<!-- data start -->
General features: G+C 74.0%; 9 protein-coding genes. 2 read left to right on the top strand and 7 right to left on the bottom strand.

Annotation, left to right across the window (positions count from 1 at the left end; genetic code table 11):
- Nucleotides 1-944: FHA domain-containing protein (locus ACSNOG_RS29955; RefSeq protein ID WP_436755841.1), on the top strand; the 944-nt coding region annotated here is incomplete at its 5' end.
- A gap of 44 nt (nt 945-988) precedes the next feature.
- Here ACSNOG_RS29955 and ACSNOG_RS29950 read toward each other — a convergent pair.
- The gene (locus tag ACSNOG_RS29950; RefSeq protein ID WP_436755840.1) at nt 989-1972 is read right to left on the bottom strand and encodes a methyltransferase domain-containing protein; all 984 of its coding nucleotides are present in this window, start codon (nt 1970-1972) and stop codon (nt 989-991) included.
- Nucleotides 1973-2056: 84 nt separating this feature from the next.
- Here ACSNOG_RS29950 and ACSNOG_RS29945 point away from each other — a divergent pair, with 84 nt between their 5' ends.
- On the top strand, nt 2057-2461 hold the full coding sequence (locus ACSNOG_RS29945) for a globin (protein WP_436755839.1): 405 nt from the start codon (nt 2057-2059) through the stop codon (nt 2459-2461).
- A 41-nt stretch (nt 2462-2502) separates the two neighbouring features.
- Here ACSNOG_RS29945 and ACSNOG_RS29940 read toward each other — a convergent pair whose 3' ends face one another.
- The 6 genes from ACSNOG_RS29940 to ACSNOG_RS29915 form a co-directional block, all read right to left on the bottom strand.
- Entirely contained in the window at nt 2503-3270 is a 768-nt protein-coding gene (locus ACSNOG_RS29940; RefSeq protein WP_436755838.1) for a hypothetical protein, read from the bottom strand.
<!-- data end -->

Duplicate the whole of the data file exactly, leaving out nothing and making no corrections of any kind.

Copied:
General features: G+C 74.0%; 9 protein-coding genes. 2 read left to right on the top strand and 7 right to left on the bottom strand.

Annotation, left to right across the window (positions count from 1 at the left end; genetic code table 11):
- Nucleotides 1-944: FHA domain-containing protein (locus ACSNOG_RS29955; RefSeq protein ID WP_436755841.1), on the top strand; the 944-nt coding region annotated here is incomplete at its 5' end.
- A gap of 44 nt (nt 945-988) precedes the next feature.
- Here ACSNOG_RS29955 and ACSNOG_RS29950 read toward each other — a convergent pair.
- The gene (locus tag ACSNOG_RS29950; RefSeq protein ID WP_436755840.1) at nt 989-1972 is read right to left on the bottom strand and encodes a methyltransferase domain-containing protein; all 984 of its coding nucleotides are present in this window, start codon (nt 1970-1972) and stop codon (nt 989-991) included.
- Nucleotides 1973-2056: 84 nt separating this feature from the next.
- Here ACSNOG_RS29950 and ACSNOG_RS29945 point away from each other — a divergent pair, with 84 nt between their 5' ends.
- On the top strand, nt 2057-2461 hold the full coding sequence (locus ACSNOG_RS29945) for a globin (protein WP_436755839.1): 405 nt from the start codon (nt 2057-2059) through the stop codon (nt 2459-2461).
- A 41-nt stretch (nt 2462-2502) separates the two neighbouring features.
- Here ACSNOG_RS29945 and ACSNOG_RS29940 read toward each other — a convergent pair whose 3' ends face one another.
- The 6 genes from ACSNOG_RS29940 to ACSNOG_RS29915 form a co-directional block, all read right to left on the bottom strand.
- Entirely contained in the window at nt 2503-3270 is a 768-nt protein-coding gene (locus ACSNOG_RS29940; RefSeq protein WP_436755838.1) for a hypothetical protein, read from the bottom strand.